The Alter of Slabodka died in 1927. Suppose someone today wanted to learn the unique "Slabodka approach" as embodied and taught by the Alter. Are there any remaining students of the Alter alive today (they would presumably have to be over 100 years old) that one could learn from? If not, are there any second generation students that are known** to represent the Slabodka approach?

(Note, Wikipedia has a partial list of famous students of the Alter who went on to become influential in many of the modern day yeshivos. I am not simply asking for a list of students. My question is specifically if there is someone alive today who is known** to accurately represent the Alter's approach and can give it over to a student.)

** This is obviously somewhat subjective. The closer to objective the better (e.g. the Alter is recorded as saying that So-And-So follows his path).

  • Hi Alex, great question. However, instead of a specific torch carrier, why not study the known facets of his approach deeply first on your own? The Kelm Talmud Torah is famous (where the Alter learned) and it has no comparison today. You could find out about the seder and attitudes of Kelm by learning the stories of R Elya Lopian , for example. Especially stories about how he experienced Kelm. R Dishon once told me that our generation could never accept the daily seder and rules of Kelm; we would not know how to relate. If you can start with Kelm, you are on your way. – David Kenner Apr 5 '18 at 7:46
  • @DavidKenner Actually the Kelm Talmud Torah is often contrasted with the "Slabodka approach" for being more about focusing on slow, minuscule self-improvement, as opposed to Slabodka's "greatness of man" approach. Also, I know you're not looking for books, but תנועת המוסר (vol. 3) was written by his student and some of his other students (in אור הצפן and בעקבות היראה) wrote down some of his teachings, so this might be the next best thing – b a Apr 5 '18 at 8:41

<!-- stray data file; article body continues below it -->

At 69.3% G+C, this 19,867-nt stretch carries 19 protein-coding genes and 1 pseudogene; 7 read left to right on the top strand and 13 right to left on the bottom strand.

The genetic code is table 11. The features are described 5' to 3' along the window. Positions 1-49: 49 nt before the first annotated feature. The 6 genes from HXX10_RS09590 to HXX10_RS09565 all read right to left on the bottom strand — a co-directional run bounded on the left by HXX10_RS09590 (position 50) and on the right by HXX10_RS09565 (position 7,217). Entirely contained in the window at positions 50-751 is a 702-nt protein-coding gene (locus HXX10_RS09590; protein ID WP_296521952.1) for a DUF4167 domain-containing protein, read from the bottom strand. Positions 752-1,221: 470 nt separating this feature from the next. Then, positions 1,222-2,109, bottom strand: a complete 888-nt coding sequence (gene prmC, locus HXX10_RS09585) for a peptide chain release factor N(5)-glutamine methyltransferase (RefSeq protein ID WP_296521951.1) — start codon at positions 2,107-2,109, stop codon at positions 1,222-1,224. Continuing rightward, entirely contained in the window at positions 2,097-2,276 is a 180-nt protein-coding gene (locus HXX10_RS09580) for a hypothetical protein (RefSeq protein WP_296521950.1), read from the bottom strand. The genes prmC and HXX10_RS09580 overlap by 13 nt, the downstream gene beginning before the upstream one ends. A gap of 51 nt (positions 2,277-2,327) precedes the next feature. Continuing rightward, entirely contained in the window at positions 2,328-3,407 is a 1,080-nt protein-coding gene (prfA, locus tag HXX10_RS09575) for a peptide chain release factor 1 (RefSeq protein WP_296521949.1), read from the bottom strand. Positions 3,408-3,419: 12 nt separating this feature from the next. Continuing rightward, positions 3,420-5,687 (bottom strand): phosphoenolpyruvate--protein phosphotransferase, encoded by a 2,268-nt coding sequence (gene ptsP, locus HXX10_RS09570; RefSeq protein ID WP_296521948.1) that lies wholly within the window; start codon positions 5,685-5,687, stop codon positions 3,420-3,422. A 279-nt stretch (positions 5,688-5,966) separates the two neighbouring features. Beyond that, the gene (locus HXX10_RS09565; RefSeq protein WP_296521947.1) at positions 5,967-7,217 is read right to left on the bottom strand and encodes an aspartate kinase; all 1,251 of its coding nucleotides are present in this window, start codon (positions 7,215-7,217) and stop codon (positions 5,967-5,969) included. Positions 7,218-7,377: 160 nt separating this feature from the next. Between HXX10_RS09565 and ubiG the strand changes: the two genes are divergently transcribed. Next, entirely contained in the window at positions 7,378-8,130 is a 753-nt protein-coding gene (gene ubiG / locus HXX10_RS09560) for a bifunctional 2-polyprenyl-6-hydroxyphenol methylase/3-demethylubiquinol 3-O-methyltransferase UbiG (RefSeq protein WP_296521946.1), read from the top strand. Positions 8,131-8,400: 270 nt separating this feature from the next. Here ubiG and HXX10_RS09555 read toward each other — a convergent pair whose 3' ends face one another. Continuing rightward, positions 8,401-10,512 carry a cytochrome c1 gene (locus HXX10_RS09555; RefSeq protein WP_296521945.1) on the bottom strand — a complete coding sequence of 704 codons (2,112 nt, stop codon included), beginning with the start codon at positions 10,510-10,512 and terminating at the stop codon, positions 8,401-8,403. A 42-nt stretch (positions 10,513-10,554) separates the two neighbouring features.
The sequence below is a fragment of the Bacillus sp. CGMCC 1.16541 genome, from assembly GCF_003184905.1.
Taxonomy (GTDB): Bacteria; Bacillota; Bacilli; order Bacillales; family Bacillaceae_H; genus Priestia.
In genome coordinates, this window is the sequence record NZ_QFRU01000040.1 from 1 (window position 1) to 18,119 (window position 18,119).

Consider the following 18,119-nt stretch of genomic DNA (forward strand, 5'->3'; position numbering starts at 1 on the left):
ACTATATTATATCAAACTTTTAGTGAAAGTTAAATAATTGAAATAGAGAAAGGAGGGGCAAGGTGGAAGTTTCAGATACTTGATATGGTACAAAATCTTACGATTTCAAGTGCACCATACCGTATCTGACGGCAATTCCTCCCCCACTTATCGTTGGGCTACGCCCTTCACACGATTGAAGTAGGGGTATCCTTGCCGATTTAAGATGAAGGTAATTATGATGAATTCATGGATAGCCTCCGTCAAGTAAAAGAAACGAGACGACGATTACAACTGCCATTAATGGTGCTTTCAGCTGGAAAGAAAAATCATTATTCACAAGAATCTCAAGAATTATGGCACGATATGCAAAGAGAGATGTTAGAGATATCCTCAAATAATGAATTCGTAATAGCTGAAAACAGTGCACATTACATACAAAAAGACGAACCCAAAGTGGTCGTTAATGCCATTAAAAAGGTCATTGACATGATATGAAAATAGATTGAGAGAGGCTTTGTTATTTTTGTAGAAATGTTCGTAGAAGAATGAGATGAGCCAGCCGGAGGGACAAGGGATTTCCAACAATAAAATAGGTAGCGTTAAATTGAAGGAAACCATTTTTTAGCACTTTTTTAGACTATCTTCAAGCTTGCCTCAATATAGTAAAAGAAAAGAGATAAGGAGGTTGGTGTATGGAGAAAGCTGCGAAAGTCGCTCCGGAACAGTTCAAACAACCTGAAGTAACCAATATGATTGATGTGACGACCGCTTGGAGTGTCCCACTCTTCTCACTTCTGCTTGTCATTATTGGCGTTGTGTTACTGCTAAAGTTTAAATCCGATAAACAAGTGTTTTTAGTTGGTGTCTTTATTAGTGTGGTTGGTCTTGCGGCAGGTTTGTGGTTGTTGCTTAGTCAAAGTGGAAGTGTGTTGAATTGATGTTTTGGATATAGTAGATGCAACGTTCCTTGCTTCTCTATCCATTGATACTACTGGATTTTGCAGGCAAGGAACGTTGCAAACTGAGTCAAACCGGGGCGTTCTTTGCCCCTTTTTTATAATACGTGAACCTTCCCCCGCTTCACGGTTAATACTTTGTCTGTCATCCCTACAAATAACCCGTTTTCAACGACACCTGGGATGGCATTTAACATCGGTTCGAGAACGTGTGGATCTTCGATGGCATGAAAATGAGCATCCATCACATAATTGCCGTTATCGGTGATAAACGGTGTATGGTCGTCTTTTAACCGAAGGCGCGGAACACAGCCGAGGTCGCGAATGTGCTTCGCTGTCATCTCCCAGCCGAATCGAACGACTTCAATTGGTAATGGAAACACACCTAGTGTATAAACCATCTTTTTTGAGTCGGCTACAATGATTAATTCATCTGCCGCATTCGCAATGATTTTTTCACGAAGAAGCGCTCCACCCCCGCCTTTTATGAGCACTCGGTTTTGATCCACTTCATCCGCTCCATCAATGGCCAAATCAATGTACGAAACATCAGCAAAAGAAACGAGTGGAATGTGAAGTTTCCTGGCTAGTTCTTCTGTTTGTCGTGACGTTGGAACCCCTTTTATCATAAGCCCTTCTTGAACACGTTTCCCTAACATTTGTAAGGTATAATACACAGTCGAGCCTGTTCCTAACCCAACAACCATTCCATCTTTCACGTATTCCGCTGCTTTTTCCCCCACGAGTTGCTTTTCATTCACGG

I personally find the approach of Rav Reuvain Leuchter to be true to Slabodka as I understand it, in the sense that he demands individualism and self-reflection, and at the same time intense study and a strong relationship with Rebbeyim, from his students. He himself is a student of Rav Shlomo Wolbe, who is a student of Rav Yeruchem, who is a student of the Alter. But as is evident from his diverse range of students (Rav Aaron Kotler, Rav Yitzchak Hutner, Rav Yaakov Kamentsky, Rav Ruderman etc) it is clear that the Alter catered his method to each student, so presumably any loyal student of the Alter would be doing the same thing. Therefore, "The Alters Method" isn't so formulaic in any event.

Note however that Rav Leuchter's shiurim are fairly challenging, so it may take some time to appreciate them.

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  • Wasn't Rav Yerucham only a very brief talmid? I thought he only went to him for tochacha – robev Apr 5 '18 at 20:12
  • Because of the limitations of geography I think the standard of time spent with Rabbi was much less. For example, I heard that Rav Chaim Volozener visited the Gra about once a year. Rav Wolbe himself only knew Rav Yeruchem for the last two years of his life, and yet his impact on Rav Wolbe was so profound. – Ester Lin Apr 5 '18 at 20:15
  • Does R. Leuchter claim to be following the Slabodka approach, or is it just that his approach appears to be similar? – Alex Apr 5 '18 at 20:17
  • I'm contrasting him with talmidim who studied full time in slabodka, or who lived with the Alter (like Rabbi Ruderman, IIRC) – robev Apr 5 '18 at 20:19
  • @robev Your intuition that time spent with a Rav is an important variable determining the accuracy of his reception, but there are many other factors that apply as well. I myself know many people who spend a lot of time with Rebbeyim and have no clue what they're talking about, while there are some who were only zocheh to a few gem conversations with Rebbeyim and have a much more complete grasp of what they're saying. These are extremes obviously, but in concept we look more for the product than the process. Also important to consider, in this particular case, is accessibility of content. – Ester Lin Apr 5 '18 at 20:23

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